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The New Culture
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  1. The New Culture 1920s: Sections 4 and 5

  2. Objectives • Trace the reasons that leisure time increased during the 1920s. • Analyze how the development of popular culture united Americans and created new activities and heroes. • Discuss the advancements of women in the 1920s. • Analyze the concept of modernism and its impact on writers and painters in the 1920s.

  3. Objectives • Trace the development and impact of jazz. • Discuss the themes explored by writers of the Harlem Renaissance.

  4. Vocabulary • flapper – a young woman of the 1920s who rejected traditional values and dress • “Lost Generation” – writers who rejected Victorian values after World War I and searched for new truths • jazz – American musical art form based on improvisation that came to represent the Roaring Twenties • Harlem Renaissance – the flowering of African American arts and literature in 1920s New York

  5. Choose your Own adventure Game… • Imagine you are now living in the 1920s • You will make a series of decisions that will determine how successful you would have been in this decade • The goal of the game is to enjoy the era of the roaring 20s by consuming products, partaking in leisure activities and of course, making money. • Keep track of your 20’s life on a separate sheet of paper as we work through notes • GOOD LUCK! Payday: Start with $5

  6. How did the new mass culture reflect technological and social changes? The automobile made it easier for people to travel. Other technological advances, such as radio and film, created a new mass culture. New styles also emerged in art and literature. In many ways, the 1920s represented the first decade of our own modern era. Where will you live and work? Farm or City?

  7. In the 1920s, urban dwellers saw an increase in leisure time. Farmers worked from dawn to dusk and had little time for recreation. In cities and suburbs, people earned more money and had more time for fun. They looked for new kinds of entertainment. Payday: Farm folks: $3 City folks $5 Stock Opportunity: Classroom Cinema for $2 a share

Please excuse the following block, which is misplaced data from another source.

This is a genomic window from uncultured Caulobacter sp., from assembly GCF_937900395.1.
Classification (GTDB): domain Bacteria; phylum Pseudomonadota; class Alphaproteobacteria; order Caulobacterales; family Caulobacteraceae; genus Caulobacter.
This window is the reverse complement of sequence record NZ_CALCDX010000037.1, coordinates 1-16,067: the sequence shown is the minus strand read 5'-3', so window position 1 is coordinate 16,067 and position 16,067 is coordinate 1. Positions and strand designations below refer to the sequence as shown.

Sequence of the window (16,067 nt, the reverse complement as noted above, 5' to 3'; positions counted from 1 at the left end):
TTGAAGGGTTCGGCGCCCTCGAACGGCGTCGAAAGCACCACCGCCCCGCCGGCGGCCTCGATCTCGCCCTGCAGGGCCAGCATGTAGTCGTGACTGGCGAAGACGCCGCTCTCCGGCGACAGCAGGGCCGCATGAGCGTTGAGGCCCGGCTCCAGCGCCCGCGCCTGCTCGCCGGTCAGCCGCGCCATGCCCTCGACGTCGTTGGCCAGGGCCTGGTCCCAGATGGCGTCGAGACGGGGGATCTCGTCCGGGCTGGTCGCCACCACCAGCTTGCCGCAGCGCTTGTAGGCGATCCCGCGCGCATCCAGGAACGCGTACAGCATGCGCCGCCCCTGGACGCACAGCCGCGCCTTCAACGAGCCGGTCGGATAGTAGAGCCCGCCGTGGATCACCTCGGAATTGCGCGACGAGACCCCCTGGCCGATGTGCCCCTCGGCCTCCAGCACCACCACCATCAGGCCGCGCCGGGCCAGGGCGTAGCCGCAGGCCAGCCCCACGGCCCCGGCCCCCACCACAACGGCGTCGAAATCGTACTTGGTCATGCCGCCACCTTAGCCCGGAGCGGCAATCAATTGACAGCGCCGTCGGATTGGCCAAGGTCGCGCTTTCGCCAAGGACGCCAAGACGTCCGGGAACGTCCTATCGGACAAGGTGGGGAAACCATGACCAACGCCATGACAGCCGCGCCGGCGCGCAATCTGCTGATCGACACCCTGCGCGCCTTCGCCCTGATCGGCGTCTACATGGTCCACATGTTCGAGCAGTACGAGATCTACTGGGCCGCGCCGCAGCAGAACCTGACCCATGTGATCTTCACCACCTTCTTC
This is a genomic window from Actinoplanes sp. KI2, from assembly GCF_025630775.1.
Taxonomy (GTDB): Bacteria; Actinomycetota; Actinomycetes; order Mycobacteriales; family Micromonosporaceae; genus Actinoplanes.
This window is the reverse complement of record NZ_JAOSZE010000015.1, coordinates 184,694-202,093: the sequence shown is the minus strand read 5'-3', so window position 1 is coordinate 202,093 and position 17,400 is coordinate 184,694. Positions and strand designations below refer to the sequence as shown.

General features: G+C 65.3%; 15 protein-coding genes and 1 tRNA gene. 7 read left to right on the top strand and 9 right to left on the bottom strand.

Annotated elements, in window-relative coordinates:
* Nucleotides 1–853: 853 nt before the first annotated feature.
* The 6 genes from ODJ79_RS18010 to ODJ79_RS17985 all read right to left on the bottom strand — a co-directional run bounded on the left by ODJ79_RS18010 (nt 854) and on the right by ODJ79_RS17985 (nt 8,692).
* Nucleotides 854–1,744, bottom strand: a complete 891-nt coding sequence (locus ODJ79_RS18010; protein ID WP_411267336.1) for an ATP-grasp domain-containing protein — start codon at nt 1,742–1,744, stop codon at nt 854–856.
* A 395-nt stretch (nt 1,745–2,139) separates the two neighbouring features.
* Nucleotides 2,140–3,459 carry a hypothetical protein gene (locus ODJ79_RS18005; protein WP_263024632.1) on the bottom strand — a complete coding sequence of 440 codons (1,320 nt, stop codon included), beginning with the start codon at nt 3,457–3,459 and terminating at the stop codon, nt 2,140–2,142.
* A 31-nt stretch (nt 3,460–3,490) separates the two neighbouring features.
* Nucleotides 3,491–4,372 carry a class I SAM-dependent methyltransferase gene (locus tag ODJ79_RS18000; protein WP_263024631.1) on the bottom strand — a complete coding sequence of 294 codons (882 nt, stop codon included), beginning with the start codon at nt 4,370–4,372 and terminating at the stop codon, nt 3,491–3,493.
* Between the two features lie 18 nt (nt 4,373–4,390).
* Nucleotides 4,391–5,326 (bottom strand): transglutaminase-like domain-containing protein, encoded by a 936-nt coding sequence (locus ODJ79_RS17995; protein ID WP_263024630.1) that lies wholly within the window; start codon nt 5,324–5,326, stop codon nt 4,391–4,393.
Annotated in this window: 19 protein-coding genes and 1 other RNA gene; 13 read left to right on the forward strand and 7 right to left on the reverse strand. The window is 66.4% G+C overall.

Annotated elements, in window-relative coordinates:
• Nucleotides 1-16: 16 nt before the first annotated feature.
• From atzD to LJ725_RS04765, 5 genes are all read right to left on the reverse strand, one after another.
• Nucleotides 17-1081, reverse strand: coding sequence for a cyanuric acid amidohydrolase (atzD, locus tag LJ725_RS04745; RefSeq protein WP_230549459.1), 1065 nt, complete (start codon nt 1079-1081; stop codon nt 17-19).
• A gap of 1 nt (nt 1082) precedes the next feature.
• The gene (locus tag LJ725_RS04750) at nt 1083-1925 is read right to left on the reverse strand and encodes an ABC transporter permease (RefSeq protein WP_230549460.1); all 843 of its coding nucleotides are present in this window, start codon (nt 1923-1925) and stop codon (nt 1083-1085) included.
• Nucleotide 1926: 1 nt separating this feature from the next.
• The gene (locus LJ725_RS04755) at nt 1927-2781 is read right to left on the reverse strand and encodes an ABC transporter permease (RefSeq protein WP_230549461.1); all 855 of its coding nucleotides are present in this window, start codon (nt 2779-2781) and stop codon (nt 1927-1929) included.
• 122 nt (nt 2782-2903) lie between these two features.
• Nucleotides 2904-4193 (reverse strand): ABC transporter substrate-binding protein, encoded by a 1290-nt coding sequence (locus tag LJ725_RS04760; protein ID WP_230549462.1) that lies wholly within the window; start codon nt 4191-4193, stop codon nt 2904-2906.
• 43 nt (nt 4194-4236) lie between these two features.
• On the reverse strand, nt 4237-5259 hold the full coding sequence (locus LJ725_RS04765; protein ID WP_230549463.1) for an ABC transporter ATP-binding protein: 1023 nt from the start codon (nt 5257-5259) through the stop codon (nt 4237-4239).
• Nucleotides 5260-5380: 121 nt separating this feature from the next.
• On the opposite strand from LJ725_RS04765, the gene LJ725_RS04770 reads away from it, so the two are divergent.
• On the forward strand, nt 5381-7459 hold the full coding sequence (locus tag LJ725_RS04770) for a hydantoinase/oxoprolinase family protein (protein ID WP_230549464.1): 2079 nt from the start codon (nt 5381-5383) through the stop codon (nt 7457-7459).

8. One of the new kinds of entertainment was the motion picture. In the 1920s, 60 to 100 million people went to the movies each week. Throughout most of the decade, movies were silent, so people could watch them no matter what language they spoke. Payday Do you want to go to the movies? Please pay $1

  9. Movies were affordable and available to everyone, everywhere. Movies’ democratic, universal appeal created stars known the world over. Charlie Chaplin became the most popular silent film star by playing “The Little Tramp.” In 1927, Al Jolson appeared in The Jazz Singer, the first “talkie,” ending the era of silent films. http://www.youtube.com/watch?v=Tl4uSBWYaLg Stock option sell back for $20

  10. The radio and the phonograph were powerful instruments of mass culture. • The first commercial radio station, KDKA, began in 1920. • Within three years, there were 600 radio stations. • People all over the country could hear the same music, news, and shows. • With phonographs, people could listen to music whenever they wanted. • Improvements in recording technology made records popular. • People listened to the same songs and learned the same dances. Saw Charlie Chaplin at the movies and got his autograph: Worth $10 Want to buy a radio? Full Price $25 Credit $5 Want to buy a phonograph? Full Price $10 Credit $1

  11. The world of sports produced some nationally famous heroes. Thanks to newspapers and radio, millions of people could follow their favorite athletes. Baseball player Babe Ruth, nicknamed “The Sultan of Swat,” thrilled people with his home runs. http://www.youtube.com/watch?v=xyFaLT-L2uk Want to go to a game? $1

  12. Aviator Charles Lindbergh became a national hero when he made the first solo flight across the Atlantic. • In May 1927, Lindbergh flew his single-engine plane, Spirit of St. Louis, non-stop from New York to Paris. • The flight took more than 33 hours. Payday Stock Option: New America Airways for $5 a share

  13. Women’s roles also changed in the 1920s. • Women married later, had fewer children, and generally lived longer, healthier lives. • Labor-saving appliances, such as electric irons and vacuum cleaners, allowed time for book clubs, charitable work, and new personal interests. • Such changes benefited urban women more than rural women. Girls earn an extra $1 just because

  14. Flappers represented a “revolution in manners and morals.” • These young women rejected Victorian morality and values. • They wore short skirts, cut their hair in a short style called the bob, and followed dance crazes such as the Charleston. Want to buy a vacuum? Full Cost $10 Credit $2